Under the Paris Agreement, countries agreed to keep the increase in global average temperature to well below 2 °C above pre-industrial levels, and to pursue efforts to stay below 1.5 °C. Countries have formulated and submitted post-2020 climate action plans they intend to implement, under the Paris Agreement. Earlier studies have shown that these plans would get us halfway to achieving the 2 °C objective, in terms of the required emission reductions by 2030. However, a new study by PBL Netherlands Environmental Assessment Agency concludes that the costs of achieving the 2 °C objective are 3 to 3.5 times higher than those related to the current plans. For 1.5 °C, costs would be even 5 to 6 times higher.
PBL researchers estimated the abatement costs of achieving the Intended Nationally Determined Contributions (INDCs; the climate action plans submitted by countries before Paris) as well as those related to more ambitious scenarios. These more ambitious scenarios explore how to meet the Paris Agreement climate targets, and distribute emission reductions cost-optimally among regions (least-cost pathways).
Annual costs of achieving unconditional INDCs projected at USD 58–135 billion by 2030
Several countries provided both conditional and unconditional targets, the conditions of which often related to international finance. Global abatement costs for implementing the unconditional INDCs are projected at USD 58 to 135 billion by 2030, depending on baseline assumptions; about 70% of these costs are projected to take place in the major industrialised countries the United States, Canada, Europe, Japan, Australia and New Zealand, which together were responsible for about 30% of global emissions in 2012. This reflects the higher unconditional emission reduction targets that major industrialised countries have set themselves.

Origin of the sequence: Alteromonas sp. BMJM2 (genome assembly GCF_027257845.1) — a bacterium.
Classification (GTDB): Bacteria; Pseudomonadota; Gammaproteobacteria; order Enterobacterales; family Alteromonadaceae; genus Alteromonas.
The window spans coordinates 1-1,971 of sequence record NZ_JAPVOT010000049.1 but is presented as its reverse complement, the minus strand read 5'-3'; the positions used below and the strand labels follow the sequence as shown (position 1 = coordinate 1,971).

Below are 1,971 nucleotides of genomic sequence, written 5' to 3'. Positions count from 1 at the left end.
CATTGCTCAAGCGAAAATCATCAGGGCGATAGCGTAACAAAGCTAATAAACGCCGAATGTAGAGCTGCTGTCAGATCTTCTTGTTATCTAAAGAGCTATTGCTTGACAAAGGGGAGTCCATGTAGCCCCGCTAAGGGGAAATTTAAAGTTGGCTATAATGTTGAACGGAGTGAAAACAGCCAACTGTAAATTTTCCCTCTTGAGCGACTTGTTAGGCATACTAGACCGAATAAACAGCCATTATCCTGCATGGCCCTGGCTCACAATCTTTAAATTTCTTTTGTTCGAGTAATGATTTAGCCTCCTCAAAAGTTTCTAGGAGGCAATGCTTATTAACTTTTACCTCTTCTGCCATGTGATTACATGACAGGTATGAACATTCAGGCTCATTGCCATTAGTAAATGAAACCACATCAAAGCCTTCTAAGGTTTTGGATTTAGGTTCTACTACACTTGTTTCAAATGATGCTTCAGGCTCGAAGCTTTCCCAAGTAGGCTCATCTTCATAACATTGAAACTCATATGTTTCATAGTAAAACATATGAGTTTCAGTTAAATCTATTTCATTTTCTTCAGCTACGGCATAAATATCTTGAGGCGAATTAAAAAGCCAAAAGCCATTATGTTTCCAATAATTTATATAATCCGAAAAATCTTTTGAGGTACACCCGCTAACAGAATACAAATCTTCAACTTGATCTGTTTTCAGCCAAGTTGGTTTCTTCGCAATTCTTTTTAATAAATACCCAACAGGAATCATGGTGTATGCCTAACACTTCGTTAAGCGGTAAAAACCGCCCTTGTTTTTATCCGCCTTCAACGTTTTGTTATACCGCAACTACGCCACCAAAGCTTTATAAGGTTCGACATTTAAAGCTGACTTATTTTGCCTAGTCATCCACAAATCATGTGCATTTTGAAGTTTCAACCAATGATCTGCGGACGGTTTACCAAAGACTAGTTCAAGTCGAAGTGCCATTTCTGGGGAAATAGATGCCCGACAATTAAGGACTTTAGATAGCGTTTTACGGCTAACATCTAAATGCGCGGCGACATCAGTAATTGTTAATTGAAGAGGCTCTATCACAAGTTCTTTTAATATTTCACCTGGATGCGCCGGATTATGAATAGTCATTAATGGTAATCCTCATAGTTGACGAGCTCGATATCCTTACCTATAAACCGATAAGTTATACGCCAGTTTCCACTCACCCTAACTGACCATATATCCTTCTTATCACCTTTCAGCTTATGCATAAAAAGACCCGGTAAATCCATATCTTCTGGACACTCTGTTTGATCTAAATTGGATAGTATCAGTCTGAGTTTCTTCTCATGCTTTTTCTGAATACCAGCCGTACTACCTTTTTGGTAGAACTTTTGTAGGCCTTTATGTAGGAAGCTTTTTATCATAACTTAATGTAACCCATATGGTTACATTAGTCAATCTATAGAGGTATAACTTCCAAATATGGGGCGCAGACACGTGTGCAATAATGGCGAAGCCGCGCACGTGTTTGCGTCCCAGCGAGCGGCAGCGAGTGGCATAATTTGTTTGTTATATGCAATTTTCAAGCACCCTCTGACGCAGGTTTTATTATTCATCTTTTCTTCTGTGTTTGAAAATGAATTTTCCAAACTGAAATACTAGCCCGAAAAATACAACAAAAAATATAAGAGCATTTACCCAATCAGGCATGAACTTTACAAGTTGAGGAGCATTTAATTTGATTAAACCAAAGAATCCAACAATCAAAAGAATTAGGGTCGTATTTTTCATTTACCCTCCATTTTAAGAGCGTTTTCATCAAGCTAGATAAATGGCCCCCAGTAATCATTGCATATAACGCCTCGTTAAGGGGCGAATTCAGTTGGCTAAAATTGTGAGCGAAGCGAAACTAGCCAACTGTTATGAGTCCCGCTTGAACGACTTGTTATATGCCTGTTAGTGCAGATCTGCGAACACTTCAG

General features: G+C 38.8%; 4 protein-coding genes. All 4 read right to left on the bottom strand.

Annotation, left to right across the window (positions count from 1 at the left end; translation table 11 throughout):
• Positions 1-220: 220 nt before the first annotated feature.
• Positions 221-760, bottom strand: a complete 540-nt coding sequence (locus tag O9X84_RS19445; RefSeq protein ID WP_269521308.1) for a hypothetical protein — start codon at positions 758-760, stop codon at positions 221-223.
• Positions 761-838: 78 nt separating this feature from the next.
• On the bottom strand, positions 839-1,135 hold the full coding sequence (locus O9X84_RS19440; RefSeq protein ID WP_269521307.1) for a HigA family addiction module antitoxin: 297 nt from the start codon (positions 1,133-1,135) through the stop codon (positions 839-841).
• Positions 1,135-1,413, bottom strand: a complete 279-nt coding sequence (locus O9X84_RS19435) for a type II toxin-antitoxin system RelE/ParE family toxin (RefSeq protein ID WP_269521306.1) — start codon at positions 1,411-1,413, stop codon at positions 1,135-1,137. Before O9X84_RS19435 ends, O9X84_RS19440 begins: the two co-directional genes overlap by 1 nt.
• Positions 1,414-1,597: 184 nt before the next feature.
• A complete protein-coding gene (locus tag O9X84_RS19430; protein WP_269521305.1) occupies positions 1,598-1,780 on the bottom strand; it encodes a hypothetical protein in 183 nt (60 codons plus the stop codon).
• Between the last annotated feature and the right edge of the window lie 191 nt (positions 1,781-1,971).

Additional costs of achieving conditional INDCs mainly take place in developing and emerging economies
The study estimates the costs of achieving the additional reductions of the conditional INDCs at about USD 39–56 billion, of which USD 33–46 billion would be needed for efforts in developing and emerging economies, and may be subject to international financing.
Emission trading could decrease costs substantially
Abatement costs could be decreased substantially by allowing for flexible mechanisms to achieve the INDCs. For example, full emission trading could decrease the abatement costs related to unconditional INDCs by about 55% globally, and for developing and emerging countries by as much as 85%.
Costs of 2 °C pathways much higher than those of current INDCs
Finally, although the conditional INDCs already would halve the difference in global emission levels between baseline and least-cost pathways to 2 °C by 2030, the difference remains large in terms of abatement costs. Globally, the costs of achieving 2030 emission levels that are consistent with least-cost pathways to 2 °C are projected to be 3 to 3.5 times higher than those of achieving the conditional INDCs.
For the least-cost pathways to 1.5 °C, costs would be even 5 to 6 times higher. The largest increase in costs under such least-cost pathways would be in China, India, and Russia, as these countries are projected to have the largest additional reduction potential relative to their INDC targets. This raises large political questions regarding the financing of these emission reductions, which according to the study amounts to USD 183 billion by 2030 for these three countries together.